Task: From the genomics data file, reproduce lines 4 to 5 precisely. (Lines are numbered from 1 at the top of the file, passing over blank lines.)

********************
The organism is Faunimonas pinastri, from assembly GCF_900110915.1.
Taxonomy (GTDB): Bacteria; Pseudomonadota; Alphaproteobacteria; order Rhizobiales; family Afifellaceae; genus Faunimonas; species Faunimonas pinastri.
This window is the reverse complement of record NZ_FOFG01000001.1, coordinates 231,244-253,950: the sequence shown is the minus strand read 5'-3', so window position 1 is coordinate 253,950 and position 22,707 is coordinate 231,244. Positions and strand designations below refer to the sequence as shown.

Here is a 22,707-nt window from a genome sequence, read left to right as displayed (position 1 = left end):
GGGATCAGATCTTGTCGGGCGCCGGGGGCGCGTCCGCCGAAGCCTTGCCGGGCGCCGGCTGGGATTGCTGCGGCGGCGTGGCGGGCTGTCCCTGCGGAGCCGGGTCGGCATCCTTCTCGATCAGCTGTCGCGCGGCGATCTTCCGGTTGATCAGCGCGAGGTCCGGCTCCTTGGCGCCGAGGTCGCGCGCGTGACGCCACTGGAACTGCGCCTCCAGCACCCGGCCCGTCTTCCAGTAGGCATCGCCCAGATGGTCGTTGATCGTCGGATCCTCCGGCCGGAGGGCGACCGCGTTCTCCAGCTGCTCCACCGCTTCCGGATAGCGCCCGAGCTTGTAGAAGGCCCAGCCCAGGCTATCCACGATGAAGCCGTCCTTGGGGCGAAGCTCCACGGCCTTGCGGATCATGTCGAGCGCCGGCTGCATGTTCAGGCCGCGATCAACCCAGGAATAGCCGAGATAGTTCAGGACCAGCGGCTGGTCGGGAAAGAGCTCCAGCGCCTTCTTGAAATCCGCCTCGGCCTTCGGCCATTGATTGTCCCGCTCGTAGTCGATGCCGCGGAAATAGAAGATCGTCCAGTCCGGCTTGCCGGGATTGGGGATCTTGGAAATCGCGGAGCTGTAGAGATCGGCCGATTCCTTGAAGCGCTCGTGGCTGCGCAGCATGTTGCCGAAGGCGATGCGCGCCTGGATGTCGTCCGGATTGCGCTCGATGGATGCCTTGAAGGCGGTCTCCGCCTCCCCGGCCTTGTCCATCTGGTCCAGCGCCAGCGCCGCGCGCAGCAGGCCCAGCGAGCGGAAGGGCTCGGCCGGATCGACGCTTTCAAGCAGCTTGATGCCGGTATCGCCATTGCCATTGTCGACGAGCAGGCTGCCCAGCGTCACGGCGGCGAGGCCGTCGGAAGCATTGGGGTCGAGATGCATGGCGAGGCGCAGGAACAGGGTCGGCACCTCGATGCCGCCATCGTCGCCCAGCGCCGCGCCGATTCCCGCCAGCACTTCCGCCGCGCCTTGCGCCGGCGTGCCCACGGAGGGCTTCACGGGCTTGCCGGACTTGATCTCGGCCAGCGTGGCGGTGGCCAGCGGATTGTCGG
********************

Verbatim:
Here is a 22,707-nt window from a genome sequence, read left to right as displayed (position 1 = left end):
GGGATCAGATCTTGTCGGGCGCCGGGGGCGCGTCCGCCGAAGCCTTGCCGGGCGCCGGCTGGGATTGCTGCGGCGGCGTGGCGGGCTGTCCCTGCGGAGCCGGGTCGGCATCCTTCTCGATCAGCTGTCGCGCGGCGATCTTCCGGTTGATCAGCGCGAGGTCCGGCTCCTTGGCGCCGAGGTCGCGCGCGTGACGCCACTGGAACTGCGCCTCCAGCACCCGGCCCGTCTTCCAGTAGGCATCGCCCAGATGGTCGTTGATCGTCGGATCCTCCGGCCGGAGGGCGACCGCGTTCTCCAGCTGCTCCACCGCTTCCGGATAGCGCCCGAGCTTGTAGAAGGCCCAGCCCAGGCTATCCACGATGAAGCCGTCCTTGGGGCGAAGCTCCACGGCCTTGCGGATCATGTCGAGCGCCGGCTGCATGTTCAGGCCGCGATCAACCCAGGAATAGCCGAGATAGTTCAGGACCAGCGGCTGGTCGGGAAAGAGCTCCAGCGCCTTCTTGAAATCCGCCTCGGCCTTCGGCCATTGATTGTCCCGCTCGTAGTCGATGCCGCGGAAATAGAAGATCGTCCAGTCCGGCTTGCCGGGATTGGGGATCTTGGAAATCGCGGAGCTGTAGAGATCGGCCGATTCCTTGAAGCGCTCGTGGCTGCGCAGCATGTTGCCGAAGGCGATGCGCGCCTGGATGTCGTCCGGATTGCGCTCGATGGATGCCTTGAAGGCGGTCTCCGCCTCCCCGGCCTTGTCCATCTGGTCCAGCGCCAGCGCCGCGCGCAGCAGGCCCAGCGAGCGGAAGGGCTCGGCCGGATCGACGCTTTCAAGCAGCTTGATGCCGGTATCGCCATTGCCATTGTCGACGAGCAGGCTGCCCAGCGTCACGGCGGCGAGGCCGTCGGAAGCATTGGGGTCGAGATGCATGGCGAGGCGCAGGAACAGGGTCGGCACCTCGATGCCGCCATCGTCGCCCAGCGCCGCGCCGATTCCCGCCAGCACTTCCGCCGCGCCTTGCGCCGGCGTGCCCACGGAGGGCTTCACGGGCTTGCCGGACTTGATCTCGGCCAGCGTGGCGGTGGCCAGCGGATTGTCGG